ACR Journal

February 2022 | March 2022 LEAK DETECTION 30 Refrigerants play an important role in the process that makes air conditioning and heating systems possible. These systems, in turn, make buildings safer and healthier. Unfortunately, despite coming a long way since the days of volatile and toxic coolants, there are still risks to people and the environment when working with refrigerants. SHAUN EVERS, managing director of Stonegate Instruments, discusses how technology can be utilised to minimise these risks. A cool solution Volume 8 No.2 HVAC systems are an integral part of modern buildings, and the main objective of these systems is to make occupants feel comfortable, happy, and healthy. Of course, as with any system, there are safety considerations and concerns. In the case of HVAC systems in commercial and large residential buildings, one major issue is exposure to refrigerant gases. The risk of leaking refrigerants HVAC units use coolants which, despite their high efficacy and low GWP (Global Warming Potential), can be potentially hazardous. If coolant leaks from a system, it can rapidly evaporate into a lethal gas which can cause asphyxiation. More commonly, it can cause breathing difficulties, coughing, nausea and vomiting, skin and eye irritation, and headaches. In addition, a refrigerant gas leak can cause irreversible compressor damage, making the system extremely inefficient and consequently forcing it work harder to compensate. This in turn will increase electricity consumption and accordingly, monthly energy bills. In fact, it has been suggested that a small continuous leak, left unrepaired for three months, could use an extra 10kW in electricity once the leak becomes critical. That’s equivalent to approximately £1,400 in energy bills! Detecting danger Gas leaks can occur due to equipment malfunction, improper maintenance work, mechanical damage, or accidental release during replenishment, and often an alarming volume of gas escapes before anyone notices. While it is impossible to predict when a leak may occur, technology can be used to identify an incident the moment it arises, enabling swift action. Self-contained single fixed gas sensors, which are particularly suited to target gases associated with HVAC units, are quickly becoming routine. The cost of installing such sensors pales in comparison to the cost of repairs to an existing faulty system Sophisticated refrigerant sensor equipment with signalling alarms, LED lights that indicate the presence and status of each sensor, as well as audio/ visual alarms to alert staff, is also available. In terms of safeguarding occupants and reducing costs, the value of employing innovative monitoring and detection solutions may be obvious. However, it can also help prevent breaches in regulatory compliance. Focusing on regulation In early 2020 the European Commission brought in fluorinated gas (F-gas) regulations as part of a policy to combat climate change with the aim of phasing down the CO 2 equivalent emissions from hydrofluorocarbons (HFCs) by 79 per cent (relative to 2015) by 2030. As the UK has now left the EU, the UK government has specified that businesses will have to apply for a new GB HFC quota while they follow the same CO 2 phase down as was specified by the European Commission. These regulations place a greater focus on carrying out regular gas leak checks on systems. Operators of stationary equipment, heat pumps and air conditioners that contain F-gases in quantities of 5 tonnes CO 2 equivalent or more, must ensure that equipment is routinely monitored. For apparatus without gas leak detectors installed, the period between mandatory gas leak checks is obviously shorter. Considering the above, turning to technology to minimise refrigerant risks is the obvious – and only – choice. About Stonegate Instruments Stonegate Instruments designs, develops and manufactures electronic equipment for the refrigeration industry. Their products are proven in cold storage facilities for reducing energy, carbon emissions and the associated costs. For more information about the latest technology available, contact Stonegate Instruments on 0113 224 4440, or email . Shaun Evers Refrigerant sensor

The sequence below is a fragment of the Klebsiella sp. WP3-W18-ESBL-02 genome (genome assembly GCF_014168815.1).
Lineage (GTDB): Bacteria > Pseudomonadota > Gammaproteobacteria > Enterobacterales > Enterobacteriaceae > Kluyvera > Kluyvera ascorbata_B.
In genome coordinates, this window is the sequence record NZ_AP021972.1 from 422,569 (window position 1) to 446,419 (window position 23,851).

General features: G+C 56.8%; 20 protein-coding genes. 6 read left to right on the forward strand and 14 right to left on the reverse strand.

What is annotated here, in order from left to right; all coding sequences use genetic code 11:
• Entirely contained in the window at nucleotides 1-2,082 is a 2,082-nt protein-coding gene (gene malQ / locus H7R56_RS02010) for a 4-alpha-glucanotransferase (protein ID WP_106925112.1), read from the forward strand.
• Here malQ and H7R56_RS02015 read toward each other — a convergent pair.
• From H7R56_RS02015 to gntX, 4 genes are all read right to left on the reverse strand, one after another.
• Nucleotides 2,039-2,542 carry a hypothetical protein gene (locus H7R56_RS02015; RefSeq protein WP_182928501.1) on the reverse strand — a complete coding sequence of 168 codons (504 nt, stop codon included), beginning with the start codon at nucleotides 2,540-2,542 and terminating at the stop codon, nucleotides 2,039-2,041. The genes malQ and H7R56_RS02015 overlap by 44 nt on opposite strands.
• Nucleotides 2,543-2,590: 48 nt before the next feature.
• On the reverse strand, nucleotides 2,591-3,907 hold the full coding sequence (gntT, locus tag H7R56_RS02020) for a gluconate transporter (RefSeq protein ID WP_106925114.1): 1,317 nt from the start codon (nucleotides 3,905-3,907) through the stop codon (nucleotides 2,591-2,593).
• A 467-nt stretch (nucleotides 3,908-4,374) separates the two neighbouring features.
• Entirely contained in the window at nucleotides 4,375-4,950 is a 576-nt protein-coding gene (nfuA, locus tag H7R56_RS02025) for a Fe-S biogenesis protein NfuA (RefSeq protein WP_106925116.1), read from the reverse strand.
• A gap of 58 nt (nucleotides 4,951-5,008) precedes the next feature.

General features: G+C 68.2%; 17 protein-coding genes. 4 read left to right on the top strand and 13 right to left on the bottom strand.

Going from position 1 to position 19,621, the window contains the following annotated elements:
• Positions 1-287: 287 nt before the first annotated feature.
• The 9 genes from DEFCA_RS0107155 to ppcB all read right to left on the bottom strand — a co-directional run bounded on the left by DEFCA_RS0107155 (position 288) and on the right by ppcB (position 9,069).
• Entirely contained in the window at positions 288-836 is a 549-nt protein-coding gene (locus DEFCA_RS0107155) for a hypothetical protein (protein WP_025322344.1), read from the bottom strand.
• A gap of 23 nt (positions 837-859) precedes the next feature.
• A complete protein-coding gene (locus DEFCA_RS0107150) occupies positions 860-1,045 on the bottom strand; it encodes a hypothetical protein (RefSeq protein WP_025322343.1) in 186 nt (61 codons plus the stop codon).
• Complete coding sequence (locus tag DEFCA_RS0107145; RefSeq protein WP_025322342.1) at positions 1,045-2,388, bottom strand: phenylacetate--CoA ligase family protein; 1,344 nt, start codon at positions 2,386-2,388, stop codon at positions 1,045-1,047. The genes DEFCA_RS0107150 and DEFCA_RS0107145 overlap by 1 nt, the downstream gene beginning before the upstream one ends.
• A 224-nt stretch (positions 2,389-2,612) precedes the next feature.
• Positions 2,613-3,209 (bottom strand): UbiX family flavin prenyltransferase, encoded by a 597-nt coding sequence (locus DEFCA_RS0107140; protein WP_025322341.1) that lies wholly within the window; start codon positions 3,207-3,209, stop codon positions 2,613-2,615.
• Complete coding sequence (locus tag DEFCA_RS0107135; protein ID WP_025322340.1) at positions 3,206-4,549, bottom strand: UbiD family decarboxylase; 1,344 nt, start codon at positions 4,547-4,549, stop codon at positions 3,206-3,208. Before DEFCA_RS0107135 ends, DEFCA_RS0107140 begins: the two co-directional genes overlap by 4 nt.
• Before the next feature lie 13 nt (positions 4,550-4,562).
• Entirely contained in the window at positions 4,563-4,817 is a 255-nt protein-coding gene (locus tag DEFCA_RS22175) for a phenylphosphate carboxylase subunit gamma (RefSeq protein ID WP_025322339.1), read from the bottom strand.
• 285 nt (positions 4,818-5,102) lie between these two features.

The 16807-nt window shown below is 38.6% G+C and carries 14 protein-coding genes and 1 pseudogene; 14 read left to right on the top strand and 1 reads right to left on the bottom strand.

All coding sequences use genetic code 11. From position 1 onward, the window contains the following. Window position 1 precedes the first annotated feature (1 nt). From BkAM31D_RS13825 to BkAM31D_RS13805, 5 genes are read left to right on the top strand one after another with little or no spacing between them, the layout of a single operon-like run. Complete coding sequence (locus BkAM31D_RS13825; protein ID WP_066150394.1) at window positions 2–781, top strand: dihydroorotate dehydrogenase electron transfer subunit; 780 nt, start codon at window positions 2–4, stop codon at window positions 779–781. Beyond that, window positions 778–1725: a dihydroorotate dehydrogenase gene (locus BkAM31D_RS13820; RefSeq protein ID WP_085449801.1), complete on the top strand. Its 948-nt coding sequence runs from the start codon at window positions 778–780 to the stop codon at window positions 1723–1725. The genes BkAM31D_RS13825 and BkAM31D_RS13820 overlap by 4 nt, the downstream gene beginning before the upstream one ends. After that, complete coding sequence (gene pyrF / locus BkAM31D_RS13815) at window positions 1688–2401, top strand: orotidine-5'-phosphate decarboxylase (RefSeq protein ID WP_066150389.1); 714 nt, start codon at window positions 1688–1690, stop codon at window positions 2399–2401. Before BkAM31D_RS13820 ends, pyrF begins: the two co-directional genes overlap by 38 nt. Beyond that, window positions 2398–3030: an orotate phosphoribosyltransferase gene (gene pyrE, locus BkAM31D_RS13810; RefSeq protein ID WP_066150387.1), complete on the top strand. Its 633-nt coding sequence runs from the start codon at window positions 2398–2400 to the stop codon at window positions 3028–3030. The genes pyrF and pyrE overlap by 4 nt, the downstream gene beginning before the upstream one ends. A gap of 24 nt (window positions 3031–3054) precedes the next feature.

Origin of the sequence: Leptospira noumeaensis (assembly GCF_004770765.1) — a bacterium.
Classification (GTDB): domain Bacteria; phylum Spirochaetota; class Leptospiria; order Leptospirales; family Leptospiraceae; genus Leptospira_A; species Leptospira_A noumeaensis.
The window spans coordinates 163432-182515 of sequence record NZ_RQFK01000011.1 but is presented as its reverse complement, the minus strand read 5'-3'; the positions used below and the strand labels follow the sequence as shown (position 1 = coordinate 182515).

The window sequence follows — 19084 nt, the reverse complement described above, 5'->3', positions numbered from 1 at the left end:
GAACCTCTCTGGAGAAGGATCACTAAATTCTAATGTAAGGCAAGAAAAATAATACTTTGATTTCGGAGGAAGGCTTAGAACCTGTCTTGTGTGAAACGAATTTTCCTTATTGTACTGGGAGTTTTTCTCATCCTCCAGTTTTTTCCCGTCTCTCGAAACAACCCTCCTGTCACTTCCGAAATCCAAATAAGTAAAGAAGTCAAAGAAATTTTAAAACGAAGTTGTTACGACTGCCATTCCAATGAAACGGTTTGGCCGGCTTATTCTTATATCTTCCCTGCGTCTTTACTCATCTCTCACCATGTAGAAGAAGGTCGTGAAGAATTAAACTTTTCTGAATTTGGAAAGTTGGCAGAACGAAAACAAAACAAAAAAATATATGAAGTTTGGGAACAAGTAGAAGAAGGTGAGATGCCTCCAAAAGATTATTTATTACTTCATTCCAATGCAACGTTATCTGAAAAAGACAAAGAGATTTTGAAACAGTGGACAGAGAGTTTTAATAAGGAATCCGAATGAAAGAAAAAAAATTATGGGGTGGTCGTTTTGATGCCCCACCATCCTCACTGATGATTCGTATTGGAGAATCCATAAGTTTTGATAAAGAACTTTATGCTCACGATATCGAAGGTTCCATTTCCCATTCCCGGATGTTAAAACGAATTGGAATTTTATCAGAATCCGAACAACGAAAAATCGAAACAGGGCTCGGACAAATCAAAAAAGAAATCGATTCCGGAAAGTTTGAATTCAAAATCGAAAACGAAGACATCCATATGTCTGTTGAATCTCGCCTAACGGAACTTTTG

RkJQdWJsaXNoZXIy Mzg1Mw==